Banana, by Dan Koeppel

You will never, ever find a seed in a supermarket banana.  That is because the fruit is grown, basically, by cloning…Every banana we eat is a genetic twin of every other.

It turns out, by the way, that the world’s supply of Cavendish bananas — the ones we eat — is endangered by disease (more here) and many experts believe the entire strain will vanish.  Most other banana strains are much harder to cultivate and transport on a large scale, so enjoy your bananas while you can.  The previous and supposedly tastier major strain of banana — Gros Michel — is already gone and had disappeared by the 1950s, again due to disease.  Today, European opposition to GMO is one factor discouraging progress in developing a substitute and more robust banana crop.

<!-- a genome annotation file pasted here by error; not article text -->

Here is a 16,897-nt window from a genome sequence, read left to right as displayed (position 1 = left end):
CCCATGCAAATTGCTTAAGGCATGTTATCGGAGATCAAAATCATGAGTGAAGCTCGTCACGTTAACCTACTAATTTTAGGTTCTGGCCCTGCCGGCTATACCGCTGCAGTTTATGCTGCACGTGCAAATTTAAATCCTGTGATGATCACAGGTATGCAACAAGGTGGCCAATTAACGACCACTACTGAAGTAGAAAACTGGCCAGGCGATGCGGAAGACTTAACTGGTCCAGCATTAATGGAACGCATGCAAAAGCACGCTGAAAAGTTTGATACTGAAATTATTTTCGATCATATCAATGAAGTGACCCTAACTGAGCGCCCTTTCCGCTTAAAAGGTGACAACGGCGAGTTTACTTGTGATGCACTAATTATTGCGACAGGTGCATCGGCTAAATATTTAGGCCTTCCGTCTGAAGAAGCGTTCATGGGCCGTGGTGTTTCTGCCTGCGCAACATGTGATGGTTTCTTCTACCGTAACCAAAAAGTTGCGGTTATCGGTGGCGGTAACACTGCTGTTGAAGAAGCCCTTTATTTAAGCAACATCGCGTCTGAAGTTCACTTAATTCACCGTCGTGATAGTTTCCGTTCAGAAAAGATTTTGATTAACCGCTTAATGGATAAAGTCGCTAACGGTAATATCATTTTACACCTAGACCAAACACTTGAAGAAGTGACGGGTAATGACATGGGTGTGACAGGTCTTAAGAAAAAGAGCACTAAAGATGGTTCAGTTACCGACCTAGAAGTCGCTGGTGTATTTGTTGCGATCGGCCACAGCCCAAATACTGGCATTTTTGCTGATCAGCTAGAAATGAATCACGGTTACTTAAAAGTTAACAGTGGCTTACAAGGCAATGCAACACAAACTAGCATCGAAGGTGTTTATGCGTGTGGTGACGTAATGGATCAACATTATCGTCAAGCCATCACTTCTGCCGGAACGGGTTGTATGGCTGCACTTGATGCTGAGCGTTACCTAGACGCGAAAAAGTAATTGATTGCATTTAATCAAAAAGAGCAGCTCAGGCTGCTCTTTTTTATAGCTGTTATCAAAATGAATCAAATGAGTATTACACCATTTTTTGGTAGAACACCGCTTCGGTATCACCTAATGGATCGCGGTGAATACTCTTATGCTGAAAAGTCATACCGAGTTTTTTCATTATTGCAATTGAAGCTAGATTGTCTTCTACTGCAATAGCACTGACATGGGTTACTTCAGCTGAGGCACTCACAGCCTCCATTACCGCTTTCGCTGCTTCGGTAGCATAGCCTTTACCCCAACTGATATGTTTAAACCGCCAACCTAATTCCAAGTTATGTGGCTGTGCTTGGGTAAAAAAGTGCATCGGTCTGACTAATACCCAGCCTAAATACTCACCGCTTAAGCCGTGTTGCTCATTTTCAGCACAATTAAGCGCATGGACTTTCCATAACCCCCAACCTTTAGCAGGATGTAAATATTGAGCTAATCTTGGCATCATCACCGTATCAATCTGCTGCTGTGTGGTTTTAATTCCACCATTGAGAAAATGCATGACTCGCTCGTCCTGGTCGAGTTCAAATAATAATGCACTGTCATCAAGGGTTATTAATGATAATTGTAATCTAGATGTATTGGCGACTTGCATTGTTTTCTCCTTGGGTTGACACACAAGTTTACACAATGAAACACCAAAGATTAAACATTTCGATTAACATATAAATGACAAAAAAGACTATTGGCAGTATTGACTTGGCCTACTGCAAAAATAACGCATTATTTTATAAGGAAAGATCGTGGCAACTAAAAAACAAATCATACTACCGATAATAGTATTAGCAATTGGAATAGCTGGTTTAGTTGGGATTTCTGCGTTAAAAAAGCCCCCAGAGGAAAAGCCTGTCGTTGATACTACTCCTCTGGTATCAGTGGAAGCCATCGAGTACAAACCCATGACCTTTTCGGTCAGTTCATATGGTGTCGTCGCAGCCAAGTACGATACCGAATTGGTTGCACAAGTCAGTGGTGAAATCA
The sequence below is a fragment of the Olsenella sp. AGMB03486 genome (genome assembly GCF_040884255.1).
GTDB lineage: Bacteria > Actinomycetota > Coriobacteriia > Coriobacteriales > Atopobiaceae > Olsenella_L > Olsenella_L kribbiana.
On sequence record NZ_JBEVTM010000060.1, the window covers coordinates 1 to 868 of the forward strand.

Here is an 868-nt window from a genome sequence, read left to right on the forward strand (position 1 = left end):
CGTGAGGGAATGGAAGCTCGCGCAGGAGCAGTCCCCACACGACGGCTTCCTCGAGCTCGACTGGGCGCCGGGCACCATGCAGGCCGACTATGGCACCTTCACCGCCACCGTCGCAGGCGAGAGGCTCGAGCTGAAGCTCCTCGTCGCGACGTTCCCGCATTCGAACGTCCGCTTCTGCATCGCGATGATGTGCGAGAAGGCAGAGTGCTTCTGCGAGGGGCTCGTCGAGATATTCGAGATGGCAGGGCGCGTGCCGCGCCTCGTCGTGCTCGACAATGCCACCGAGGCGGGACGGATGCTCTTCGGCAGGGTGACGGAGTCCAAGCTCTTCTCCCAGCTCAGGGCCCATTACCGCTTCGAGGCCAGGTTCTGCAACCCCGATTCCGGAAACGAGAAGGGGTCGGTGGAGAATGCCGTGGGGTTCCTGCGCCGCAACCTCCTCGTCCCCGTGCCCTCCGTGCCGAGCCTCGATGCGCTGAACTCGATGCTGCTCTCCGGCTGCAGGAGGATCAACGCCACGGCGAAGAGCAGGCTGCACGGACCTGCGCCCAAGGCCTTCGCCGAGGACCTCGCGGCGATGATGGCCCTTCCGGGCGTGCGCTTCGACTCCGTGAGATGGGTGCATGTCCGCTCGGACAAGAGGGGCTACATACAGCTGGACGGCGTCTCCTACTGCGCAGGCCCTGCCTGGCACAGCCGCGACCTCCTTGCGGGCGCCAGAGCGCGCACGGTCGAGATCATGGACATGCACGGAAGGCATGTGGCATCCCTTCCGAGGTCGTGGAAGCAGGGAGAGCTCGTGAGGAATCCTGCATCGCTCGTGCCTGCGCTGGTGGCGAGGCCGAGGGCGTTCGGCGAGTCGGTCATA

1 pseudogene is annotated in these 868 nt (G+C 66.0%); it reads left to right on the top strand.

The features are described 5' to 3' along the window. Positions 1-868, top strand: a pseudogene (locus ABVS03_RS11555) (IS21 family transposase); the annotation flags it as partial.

I liked this bit:

"Uganda doesn’t endure famine, and to a great extent that is because of bananas," said Joseph Mukibi…

And finally:

Most horrifying of all to Americans, the Indian banana is used as a substitute for tomatoes in ketchup.

I’ve grown tired of single topic foodstuff books, as they are now an overmined and overrated genre.  But Dan Koeppel’s Banana: The Fate of the Fruit that Changed the World is one of the best of its kind.  It is a seamless integration of politics, economics, history, biology, and foodie wisdom.  Here is one review of the book.  Here is Dan’s one-post banana blog.


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